Security News ZeroFont Phishing Attack to Bypass Spam Filters

Ink

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Jan 8, 2011
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Published September 26, 2023
Hackers are utilizing a new trick of using zero-point fonts in emails to make malicious emails appear as safely scanned by security tools in Microsoft Outlook.

Although the ZeroFont phishing technique has been used in the past, this is the first time it has been documented as used in this way.

In a new report by ISC Sans analyst Jan Kopriva, the researcher warns that this trick could make a massive difference in the effectiveness of phishing operations, and users should be aware of its existence and use in the wild.
Read more: New ZeroFont phishing tricks Outlook into showing fake AV-scans

Key Points
  • The zero-font tactic uses text people cannot read to evade spam filters and trick email software. It can bypass security measures and deceive recipients.
  • It can trick spam detection by adding junk text to clog up scans. Scammers can impersonate legitimate entities without triggering alarms.
  • Zero-font text can create fake antivirus scan results in email previews, giving a false sense of security. Stay vigilant and be cautious of suspicious emails.
Source: What Is a Zero-Font Tactic in Email Phishing Scams?

Published June 13, 2018
An email is sent to a customer attempting to impersonate an Office 365 quota limit notification. The message looks like a common administrative service message phishing attack that would normally be caught, but, in this case, it was not flagged by Microsoft as a phishing email.

This email was not flagged by Microsoft is because the hacker inserted random text throughout the email to break up the text strings that would trigger Microsoft's natural language processing. In some cases, random words are used. These inserted characters are embedded within the HTML code <span style="FONT-SIZE: 0px"> to have a font size of zero, making them invisible to the recipient of the email. Below is a screenshot of the raw HTML of the email content, showing the inserted ZeroFont characters.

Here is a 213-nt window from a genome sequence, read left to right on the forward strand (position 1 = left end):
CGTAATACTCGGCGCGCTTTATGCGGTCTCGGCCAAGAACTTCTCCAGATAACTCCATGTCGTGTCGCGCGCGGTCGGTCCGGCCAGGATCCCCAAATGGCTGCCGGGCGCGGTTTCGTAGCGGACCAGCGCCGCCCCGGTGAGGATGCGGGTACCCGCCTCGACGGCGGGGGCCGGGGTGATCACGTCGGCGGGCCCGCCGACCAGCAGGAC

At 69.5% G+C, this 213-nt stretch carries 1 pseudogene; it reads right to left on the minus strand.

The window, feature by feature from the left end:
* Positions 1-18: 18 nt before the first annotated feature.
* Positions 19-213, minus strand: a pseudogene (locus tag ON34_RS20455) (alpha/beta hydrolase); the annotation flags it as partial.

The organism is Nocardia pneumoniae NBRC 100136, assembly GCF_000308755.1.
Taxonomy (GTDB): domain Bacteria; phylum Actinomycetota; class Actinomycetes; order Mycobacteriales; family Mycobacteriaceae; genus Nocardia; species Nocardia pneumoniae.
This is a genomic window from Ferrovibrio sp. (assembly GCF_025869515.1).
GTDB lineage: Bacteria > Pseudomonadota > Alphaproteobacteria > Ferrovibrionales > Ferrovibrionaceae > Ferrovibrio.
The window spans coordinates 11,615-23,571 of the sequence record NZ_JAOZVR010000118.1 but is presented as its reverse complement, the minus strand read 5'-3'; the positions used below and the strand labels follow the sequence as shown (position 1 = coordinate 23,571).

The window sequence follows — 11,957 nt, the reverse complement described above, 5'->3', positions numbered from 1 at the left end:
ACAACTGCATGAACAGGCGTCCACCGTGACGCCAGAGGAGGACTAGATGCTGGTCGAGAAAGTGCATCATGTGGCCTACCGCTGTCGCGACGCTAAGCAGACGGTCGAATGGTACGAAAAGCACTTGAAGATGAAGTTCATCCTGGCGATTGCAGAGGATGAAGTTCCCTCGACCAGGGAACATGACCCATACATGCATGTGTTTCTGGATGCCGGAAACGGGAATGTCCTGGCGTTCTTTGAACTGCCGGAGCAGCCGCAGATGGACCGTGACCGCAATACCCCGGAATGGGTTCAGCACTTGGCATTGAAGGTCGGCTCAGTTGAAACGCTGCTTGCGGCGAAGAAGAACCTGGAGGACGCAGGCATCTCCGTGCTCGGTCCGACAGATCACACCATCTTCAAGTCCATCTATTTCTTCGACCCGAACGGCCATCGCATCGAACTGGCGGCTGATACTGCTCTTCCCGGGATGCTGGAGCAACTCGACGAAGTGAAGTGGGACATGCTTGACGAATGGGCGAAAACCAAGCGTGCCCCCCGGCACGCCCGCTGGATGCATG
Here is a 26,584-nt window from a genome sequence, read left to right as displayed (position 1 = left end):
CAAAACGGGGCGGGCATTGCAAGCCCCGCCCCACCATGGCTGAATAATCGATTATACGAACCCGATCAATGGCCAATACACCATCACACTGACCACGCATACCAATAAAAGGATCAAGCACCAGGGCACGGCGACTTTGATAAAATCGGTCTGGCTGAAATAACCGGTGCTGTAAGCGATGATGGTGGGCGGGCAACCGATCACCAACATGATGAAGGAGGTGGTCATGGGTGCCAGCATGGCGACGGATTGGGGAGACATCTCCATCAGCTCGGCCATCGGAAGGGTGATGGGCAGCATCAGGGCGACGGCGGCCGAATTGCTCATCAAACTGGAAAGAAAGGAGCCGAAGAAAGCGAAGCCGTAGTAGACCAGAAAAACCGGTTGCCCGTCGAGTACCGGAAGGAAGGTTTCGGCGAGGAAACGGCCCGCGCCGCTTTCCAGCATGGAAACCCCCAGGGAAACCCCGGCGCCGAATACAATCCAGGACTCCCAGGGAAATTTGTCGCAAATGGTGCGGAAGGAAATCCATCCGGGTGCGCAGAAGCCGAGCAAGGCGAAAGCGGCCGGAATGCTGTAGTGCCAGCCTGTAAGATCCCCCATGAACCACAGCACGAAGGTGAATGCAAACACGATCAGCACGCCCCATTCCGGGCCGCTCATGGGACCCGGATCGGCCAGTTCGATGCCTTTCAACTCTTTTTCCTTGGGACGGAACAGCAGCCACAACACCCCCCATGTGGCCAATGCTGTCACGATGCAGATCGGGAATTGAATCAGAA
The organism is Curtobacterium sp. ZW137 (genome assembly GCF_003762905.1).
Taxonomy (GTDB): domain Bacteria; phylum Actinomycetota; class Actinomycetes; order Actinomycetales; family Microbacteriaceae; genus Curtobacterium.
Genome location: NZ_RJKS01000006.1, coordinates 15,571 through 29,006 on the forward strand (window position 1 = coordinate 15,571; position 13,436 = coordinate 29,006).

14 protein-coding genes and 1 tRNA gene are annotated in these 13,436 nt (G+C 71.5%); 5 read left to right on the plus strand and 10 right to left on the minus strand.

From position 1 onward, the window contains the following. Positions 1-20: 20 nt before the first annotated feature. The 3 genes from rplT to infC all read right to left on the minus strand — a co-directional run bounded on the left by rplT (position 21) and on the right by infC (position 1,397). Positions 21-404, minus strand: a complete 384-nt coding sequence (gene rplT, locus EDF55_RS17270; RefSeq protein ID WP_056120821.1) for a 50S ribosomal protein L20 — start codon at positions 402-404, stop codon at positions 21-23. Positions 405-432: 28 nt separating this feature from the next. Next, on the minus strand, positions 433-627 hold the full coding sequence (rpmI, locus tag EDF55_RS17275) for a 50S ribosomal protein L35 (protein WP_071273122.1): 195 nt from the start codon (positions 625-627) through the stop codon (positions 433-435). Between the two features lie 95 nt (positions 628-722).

ZeroFont HTML
Source: ZeroFont Phishing: Font Manipulation to Pass Microsoft Security
 

nicolaasjan

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May 29, 2023
176
So, this is what I get when copying the text from the mail and paste it in a text editor: :eek:
Klingon is easier to understand. :p

No wonder this can't be filtered.

Would a spam filter using AI be able to recognize that these are scrambled words? :unsure:
After all there are no languages using these 'words' and especially not with so many characters per word.

So, this is what I get when copying the text from the mail and paste it in a text editor: :eek:
Klingon is easier to understand. :p

No wonder this can't be filtered.
@Moderator, why have you deleted my code block?
There was no PII in it at all. :unsure:
 

nicolaasjan

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May 29, 2023
176
Since the moderator deleted my code block from the above post, I'll post it again as an image :) :

Screenshot_20240318-7.png

Again, it's only a copy of the text in the McAfee phishing spam show above, with the link at the bottom omitted.
 

Trident

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Feb 7, 2023
1,805
Would a spam filter using AI be able to recognize that these are scrambled words? :unsure:
After all there are no languages using these 'words' and especially not with so many characters per word.
There are algorithms that are able to recognise gibberish.
 
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Reactions: nicolaasjan

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